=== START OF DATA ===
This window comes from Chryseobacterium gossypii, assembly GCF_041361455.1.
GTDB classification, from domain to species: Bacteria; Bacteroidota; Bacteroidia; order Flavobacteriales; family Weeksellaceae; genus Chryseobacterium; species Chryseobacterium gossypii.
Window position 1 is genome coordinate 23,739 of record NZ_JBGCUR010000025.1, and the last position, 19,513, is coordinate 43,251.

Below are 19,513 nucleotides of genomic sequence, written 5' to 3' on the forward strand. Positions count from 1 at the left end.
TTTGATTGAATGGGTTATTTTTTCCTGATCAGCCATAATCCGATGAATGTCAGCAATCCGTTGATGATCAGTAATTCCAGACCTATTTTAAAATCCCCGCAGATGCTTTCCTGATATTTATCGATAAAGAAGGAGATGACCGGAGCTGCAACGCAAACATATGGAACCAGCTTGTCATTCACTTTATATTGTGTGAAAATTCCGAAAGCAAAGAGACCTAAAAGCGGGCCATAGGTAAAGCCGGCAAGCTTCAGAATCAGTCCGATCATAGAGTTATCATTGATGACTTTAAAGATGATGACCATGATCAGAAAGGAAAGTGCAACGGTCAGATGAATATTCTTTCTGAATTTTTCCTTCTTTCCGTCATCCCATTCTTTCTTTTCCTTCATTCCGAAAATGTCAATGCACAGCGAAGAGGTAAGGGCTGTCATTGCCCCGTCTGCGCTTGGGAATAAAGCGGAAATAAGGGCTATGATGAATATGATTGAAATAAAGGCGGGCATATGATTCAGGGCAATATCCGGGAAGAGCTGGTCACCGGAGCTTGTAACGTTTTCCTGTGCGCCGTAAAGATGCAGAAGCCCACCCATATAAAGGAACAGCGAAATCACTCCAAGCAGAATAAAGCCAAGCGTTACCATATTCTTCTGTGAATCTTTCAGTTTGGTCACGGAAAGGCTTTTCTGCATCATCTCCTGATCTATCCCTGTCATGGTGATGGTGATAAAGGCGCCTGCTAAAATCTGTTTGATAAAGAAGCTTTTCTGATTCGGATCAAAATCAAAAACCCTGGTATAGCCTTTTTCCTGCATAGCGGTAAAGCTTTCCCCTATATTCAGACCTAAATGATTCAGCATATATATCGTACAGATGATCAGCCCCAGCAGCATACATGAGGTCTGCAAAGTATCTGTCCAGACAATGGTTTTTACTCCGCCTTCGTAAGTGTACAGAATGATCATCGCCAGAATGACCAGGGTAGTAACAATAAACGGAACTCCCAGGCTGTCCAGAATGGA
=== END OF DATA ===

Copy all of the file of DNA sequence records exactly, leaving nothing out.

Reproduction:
This window comes from Chryseobacterium gossypii, assembly GCF_041361455.1.
GTDB classification, from domain to species: Bacteria; Bacteroidota; Bacteroidia; order Flavobacteriales; family Weeksellaceae; genus Chryseobacterium; species Chryseobacterium gossypii.
Window position 1 is genome coordinate 23,739 of record NZ_JBGCUR010000025.1, and the last position, 19,513, is coordinate 43,251.

Below are 19,513 nucleotides of genomic sequence, written 5' to 3' on the forward strand. Positions count from 1 at the left end.
TTTGATTGAATGGGTTATTTTTTCCTGATCAGCCATAATCCGATGAATGTCAGCAATCCGTTGATGATCAGTAATTCCAGACCTATTTTAAAATCCCCGCAGATGCTTTCCTGATATTTATCGATAAAGAAGGAGATGACCGGAGCTGCAACGCAAACATATGGAACCAGCTTGTCATTCACTTTATATTGTGTGAAAATTCCGAAAGCAAAGAGACCTAAAAGCGGGCCATAGGTAAAGCCGGCAAGCTTCAGAATCAGTCCGATCATAGAGTTATCATTGATGACTTTAAAGATGATGACCATGATCAGAAAGGAAAGTGCAACGGTCAGATGAATATTCTTTCTGAATTTTTCCTTCTTTCCGTCATCCCATTCTTTCTTTTCCTTCATTCCGAAAATGTCAATGCACAGCGAAGAGGTAAGGGCTGTCATTGCCCCGTCTGCGCTTGGGAATAAAGCGGAAATAAGGGCTATGATGAATATGATTGAAATAAAGGCGGGCATATGATTCAGGGCAATATCCGGGAAGAGCTGGTCACCGGAGCTTGTAACGTTTTCCTGTGCGCCGTAAAGATGCAGAAGCCCACCCATATAAAGGAACAGCGAAATCACTCCAAGCAGAATAAAGCCAAGCGTTACCATATTCTTCTGTGAATCTTTCAGTTTGGTCACGGAAAGGCTTTTCTGCATCATCTCCTGATCTATCCCTGTCATGGTGATGGTGATAAAGGCGCCTGCTAAAATCTGTTTGATAAAGAAGCTTTTCTGATTCGGATCAAAATCAAAAACCCTGGTATAGCCTTTTTCCTGCATAGCGGTAAAGCTTTCCCCTATATTCAGACCTAAATGATTCAGCATATATATCGTACAGATGATCAGCCCCAGCAGCATACATGAGGTCTGCAAAGTATCTGTCCAGACAATGGTTTTTACTCCGCCTTCGTAAGTGTACAGAATGATCATCGCCAGAATGACCAGGGTAGTAACAATAAACGGAACTCCCAGGCTGTCCAGAATGGA